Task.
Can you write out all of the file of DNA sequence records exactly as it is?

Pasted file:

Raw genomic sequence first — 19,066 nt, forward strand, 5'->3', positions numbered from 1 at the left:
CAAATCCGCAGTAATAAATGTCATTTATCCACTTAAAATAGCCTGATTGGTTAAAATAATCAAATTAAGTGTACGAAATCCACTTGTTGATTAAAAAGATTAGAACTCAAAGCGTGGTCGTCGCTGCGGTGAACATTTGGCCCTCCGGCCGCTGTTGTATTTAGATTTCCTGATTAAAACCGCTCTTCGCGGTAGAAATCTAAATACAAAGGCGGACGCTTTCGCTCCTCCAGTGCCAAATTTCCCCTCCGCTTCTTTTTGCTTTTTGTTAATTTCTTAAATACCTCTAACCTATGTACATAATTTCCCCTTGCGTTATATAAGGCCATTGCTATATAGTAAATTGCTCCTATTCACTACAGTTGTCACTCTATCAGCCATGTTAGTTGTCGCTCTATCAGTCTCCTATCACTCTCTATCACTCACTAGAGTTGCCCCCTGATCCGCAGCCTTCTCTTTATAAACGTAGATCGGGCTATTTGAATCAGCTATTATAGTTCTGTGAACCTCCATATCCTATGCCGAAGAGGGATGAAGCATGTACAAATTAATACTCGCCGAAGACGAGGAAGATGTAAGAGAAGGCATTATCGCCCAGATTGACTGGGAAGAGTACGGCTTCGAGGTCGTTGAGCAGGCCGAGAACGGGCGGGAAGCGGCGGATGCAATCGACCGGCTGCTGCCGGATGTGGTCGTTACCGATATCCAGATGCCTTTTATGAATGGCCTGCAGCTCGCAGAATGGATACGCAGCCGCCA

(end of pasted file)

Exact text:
Raw genomic sequence first — 19,066 nt, forward strand, 5'->3', positions numbered from 1 at the left:
CAAATCCGCAGTAATAAATGTCATTTATCCACTTAAAATAGCCTGATTGGTTAAAATAATCAAATTAAGTGTACGAAATCCACTTGTTGATTAAAAAGATTAGAACTCAAAGCGTGGTCGTCGCTGCGGTGAACATTTGGCCCTCCGGCCGCTGTTGTATTTAGATTTCCTGATTAAAACCGCTCTTCGCGGTAGAAATCTAAATACAAAGGCGGACGCTTTCGCTCCTCCAGTGCCAAATTTCCCCTCCGCTTCTTTTTGCTTTTTGTTAATTTCTTAAATACCTCTAACCTATGTACATAATTTCCCCTTGCGTTATATAAGGCCATTGCTATATAGTAAATTGCTCCTATTCACTACAGTTGTCACTCTATCAGCCATGTTAGTTGTCGCTCTATCAGTCTCCTATCACTCTCTATCACTCACTAGAGTTGCCCCCTGATCCGCAGCCTTCTCTTTATAAACGTAGATCGGGCTATTTGAATCAGCTATTATAGTTCTGTGAACCTCCATATCCTATGCCGAAGAGGGATGAAGCATGTACAAATTAATACTCGCCGAAGACGAGGAAGATGTAAGAGAAGGCATTATCGCCCAGATTGACTGGGAAGAGTACGGCTTCGAGGTCGTTGAGCAGGCCGAGAACGGGCGGGAAGCGGCGGATGCAATCGACCGGCTGCTGCCGGATGTGGTCGTTACCGATATCCAGATGCCTTTTATGAATGGCCTGCAGCTCGCAGAATGGATACGCAGCCGCCA